Dansaekhwa, initiated by a handful of artists introduced a rather radical way of presentation. Instead of representing the object, the Dansaekhwa artists employed a method that is described as ‘meditational performance’ or ‘repetitive manoeuvre’. The trace of their physical act, the recurring brushwork and repeated scraping or line drawing, for instance, were all collected on the canvas surface resulting in a body of work that appeared to manifest the breakup of established orders. It was in 1975 in Tokyo Gallery where their collective style gained international awareness through the exhibition Five Korean Artists, Five Kinds of White and since this show, Dansaekhwa was recognized as the first Korean art movement that earned global acclaim and which left a profound influence on the Korean artistic landscape.
After some 40 years, Dansaekhwa is brought once again under global attention. Starting with the 2011 retrospective exhibition of Lee Ufan at the Guggenheim Museum New York, the National Museum of Contemporary Art Korea organized Dansaekhwa: Korean Monochrome Painting the following year. Major international galleries and art fairs such as Frieze and Art Basel successfully reintroduced the Dansaekhwa paintings to the global audience. Winning both critical acclaim and commercial success, Dansaekhwa is now perceived not only as an art movement of a certain period in a certain region of the world but a style that is very much relevant in today’s contemporary art scene, further expanding its meaning and interpretation beyond the boundaries of the canvas and examined in broad historical context.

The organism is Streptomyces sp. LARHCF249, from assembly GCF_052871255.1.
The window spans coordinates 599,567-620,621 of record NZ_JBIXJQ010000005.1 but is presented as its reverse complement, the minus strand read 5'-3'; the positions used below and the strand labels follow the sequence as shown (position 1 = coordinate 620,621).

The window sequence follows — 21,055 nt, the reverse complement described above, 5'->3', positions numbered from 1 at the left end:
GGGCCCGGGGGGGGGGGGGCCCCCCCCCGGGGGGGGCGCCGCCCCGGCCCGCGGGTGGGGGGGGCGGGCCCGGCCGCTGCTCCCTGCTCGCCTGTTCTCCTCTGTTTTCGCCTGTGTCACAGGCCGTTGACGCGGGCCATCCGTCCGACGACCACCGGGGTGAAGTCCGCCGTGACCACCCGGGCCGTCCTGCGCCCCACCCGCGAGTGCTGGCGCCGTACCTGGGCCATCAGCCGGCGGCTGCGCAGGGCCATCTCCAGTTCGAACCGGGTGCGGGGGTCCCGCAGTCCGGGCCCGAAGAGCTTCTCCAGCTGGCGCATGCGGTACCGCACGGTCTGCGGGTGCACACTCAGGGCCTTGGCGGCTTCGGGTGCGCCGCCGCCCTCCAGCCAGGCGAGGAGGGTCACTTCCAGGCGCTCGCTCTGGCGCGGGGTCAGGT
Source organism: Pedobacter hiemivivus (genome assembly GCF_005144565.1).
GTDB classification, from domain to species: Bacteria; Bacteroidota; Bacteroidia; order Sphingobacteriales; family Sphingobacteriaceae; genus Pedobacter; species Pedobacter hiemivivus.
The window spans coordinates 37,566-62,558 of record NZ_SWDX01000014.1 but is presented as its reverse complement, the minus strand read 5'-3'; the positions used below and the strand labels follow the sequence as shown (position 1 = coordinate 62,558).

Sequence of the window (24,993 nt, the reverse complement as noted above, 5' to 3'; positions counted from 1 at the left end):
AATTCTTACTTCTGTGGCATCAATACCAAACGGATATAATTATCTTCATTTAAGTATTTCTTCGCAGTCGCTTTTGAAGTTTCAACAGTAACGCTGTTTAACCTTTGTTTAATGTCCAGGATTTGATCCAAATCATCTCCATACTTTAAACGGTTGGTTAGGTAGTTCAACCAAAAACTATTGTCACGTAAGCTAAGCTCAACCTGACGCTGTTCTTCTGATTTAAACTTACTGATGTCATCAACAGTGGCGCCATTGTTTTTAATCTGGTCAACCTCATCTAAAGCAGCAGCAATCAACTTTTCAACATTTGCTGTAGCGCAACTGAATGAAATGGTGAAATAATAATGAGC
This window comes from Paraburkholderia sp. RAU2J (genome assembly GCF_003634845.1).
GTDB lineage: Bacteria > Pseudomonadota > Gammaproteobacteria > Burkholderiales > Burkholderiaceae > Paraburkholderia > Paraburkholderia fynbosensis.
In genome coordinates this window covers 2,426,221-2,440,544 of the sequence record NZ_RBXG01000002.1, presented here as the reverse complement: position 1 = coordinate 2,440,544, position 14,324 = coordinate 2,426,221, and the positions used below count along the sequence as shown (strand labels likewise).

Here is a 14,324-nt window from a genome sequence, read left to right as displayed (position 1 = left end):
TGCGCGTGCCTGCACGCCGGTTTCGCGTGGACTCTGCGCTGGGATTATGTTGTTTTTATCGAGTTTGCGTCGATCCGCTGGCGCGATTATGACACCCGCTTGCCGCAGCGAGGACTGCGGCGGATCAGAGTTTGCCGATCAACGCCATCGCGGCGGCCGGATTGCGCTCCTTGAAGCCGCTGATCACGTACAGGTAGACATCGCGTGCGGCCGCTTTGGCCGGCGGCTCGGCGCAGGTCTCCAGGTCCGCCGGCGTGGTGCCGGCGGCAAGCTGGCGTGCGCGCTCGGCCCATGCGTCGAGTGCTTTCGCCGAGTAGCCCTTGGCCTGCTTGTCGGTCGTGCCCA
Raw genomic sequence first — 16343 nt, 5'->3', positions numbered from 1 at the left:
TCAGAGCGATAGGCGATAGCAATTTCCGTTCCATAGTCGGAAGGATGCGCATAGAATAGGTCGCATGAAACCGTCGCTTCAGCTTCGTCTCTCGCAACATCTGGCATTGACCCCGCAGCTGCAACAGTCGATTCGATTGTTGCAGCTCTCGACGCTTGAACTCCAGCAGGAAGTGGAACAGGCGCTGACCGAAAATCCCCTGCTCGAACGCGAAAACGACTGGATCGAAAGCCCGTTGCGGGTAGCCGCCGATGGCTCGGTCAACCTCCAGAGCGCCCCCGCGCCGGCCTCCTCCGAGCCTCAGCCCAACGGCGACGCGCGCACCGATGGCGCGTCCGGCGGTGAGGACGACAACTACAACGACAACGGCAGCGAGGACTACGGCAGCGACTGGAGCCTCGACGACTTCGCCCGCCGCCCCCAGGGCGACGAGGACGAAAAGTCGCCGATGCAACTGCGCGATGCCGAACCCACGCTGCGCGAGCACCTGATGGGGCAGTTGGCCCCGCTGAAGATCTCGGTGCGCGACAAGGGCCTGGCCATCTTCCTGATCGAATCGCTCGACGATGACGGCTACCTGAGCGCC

Venue: The Columns Gallery, Blk 22 Lock Road #01-35 Singapore 108939
Tuesday to Friday: 11am – 7pm
Saturday: 11am – 6pm
Closed on Mondays & Public Holidays
When: 25 Feb - 4 Apr 2020,